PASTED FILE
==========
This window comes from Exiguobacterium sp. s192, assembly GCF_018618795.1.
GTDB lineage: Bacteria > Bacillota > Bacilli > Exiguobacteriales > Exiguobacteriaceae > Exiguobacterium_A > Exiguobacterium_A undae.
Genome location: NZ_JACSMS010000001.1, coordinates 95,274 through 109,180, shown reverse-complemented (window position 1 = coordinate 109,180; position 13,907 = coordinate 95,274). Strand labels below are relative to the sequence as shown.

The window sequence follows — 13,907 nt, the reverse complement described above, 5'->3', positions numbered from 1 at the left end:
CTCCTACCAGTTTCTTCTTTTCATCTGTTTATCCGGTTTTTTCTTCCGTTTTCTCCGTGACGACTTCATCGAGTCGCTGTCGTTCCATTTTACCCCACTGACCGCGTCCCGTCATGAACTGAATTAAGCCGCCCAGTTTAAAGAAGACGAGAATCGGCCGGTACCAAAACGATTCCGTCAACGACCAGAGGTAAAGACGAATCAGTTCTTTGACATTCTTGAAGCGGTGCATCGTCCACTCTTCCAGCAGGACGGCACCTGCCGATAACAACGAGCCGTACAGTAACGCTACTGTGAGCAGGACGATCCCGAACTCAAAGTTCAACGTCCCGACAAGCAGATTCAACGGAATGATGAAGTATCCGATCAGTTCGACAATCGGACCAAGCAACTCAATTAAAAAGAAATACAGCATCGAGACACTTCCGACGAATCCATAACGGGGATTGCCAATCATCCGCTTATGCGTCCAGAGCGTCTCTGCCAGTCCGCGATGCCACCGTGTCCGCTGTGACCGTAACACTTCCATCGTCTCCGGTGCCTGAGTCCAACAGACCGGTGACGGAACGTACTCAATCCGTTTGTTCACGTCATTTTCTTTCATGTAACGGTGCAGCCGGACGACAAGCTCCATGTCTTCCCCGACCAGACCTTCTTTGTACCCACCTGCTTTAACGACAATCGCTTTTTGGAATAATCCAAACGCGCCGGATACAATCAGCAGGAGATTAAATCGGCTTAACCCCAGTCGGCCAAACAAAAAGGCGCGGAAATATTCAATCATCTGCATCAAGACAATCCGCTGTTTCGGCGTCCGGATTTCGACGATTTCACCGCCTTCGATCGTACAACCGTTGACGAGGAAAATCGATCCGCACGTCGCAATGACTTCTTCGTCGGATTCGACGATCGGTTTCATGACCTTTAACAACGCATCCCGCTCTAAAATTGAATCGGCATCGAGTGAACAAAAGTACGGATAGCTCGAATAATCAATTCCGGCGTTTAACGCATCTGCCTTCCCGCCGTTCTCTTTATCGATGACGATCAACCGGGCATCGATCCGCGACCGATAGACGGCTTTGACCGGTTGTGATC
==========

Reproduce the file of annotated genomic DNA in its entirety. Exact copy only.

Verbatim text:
This window comes from Exiguobacterium sp. s192, assembly GCF_018618795.1.
GTDB lineage: Bacteria > Bacillota > Bacilli > Exiguobacteriales > Exiguobacteriaceae > Exiguobacterium_A > Exiguobacterium_A undae.
Genome location: NZ_JACSMS010000001.1, coordinates 95,274 through 109,180, shown reverse-complemented (window position 1 = coordinate 109,180; position 13,907 = coordinate 95,274). Strand labels below are relative to the sequence as shown.

The window sequence follows — 13,907 nt, the reverse complement described above, 5'->3', positions numbered from 1 at the left end:
CTCCTACCAGTTTCTTCTTTTCATCTGTTTATCCGGTTTTTTCTTCCGTTTTCTCCGTGACGACTTCATCGAGTCGCTGTCGTTCCATTTTACCCCACTGACCGCGTCCCGTCATGAACTGAATTAAGCCGCCCAGTTTAAAGAAGACGAGAATCGGCCGGTACCAAAACGATTCCGTCAACGACCAGAGGTAAAGACGAATCAGTTCTTTGACATTCTTGAAGCGGTGCATCGTCCACTCTTCCAGCAGGACGGCACCTGCCGATAACAACGAGCCGTACAGTAACGCTACTGTGAGCAGGACGATCCCGAACTCAAAGTTCAACGTCCCGACAAGCAGATTCAACGGAATGATGAAGTATCCGATCAGTTCGACAATCGGACCAAGCAACTCAATTAAAAAGAAATACAGCATCGAGACACTTCCGACGAATCCATAACGGGGATTGCCAATCATCCGCTTATGCGTCCAGAGCGTCTCTGCCAGTCCGCGATGCCACCGTGTCCGCTGTGACCGTAACACTTCCATCGTCTCCGGTGCCTGAGTCCAACAGACCGGTGACGGAACGTACTCAATCCGTTTGTTCACGTCATTTTCTTTCATGTAACGGTGCAGCCGGACGACAAGCTCCATGTCTTCCCCGACCAGACCTTCTTTGTACCCACCTGCTTTAACGACAATCGCTTTTTGGAATAATCCAAACGCGCCGGATACAATCAGCAGGAGATTAAATCGGCTTAACCCCAGTCGGCCAAACAAAAAGGCGCGGAAATATTCAATCATCTGCATCAAGACAATCCGCTGTTTCGGCGTCCGGATTTCGACGATTTCACCGCCTTCGATCGTACAACCGTTGACGAGGAAAATCGATCCGCACGTCGCAATGACTTCTTCGTCGGATTCGACGATCGGTTTCATGACCTTTAACAACGCATCCCGCTCTAAAATTGAATCGGCATCGAGTGAACAAAAGTACGGATAGCTCGAATAATCAATTCCGGCGTTTAACGCATCTGCCTTCCCGCCGTTCTCTTTATCGATGACGATCAACCGGGCATCGATCCGCGACCGATAGACGGCTTTGACCGGTTGTGATC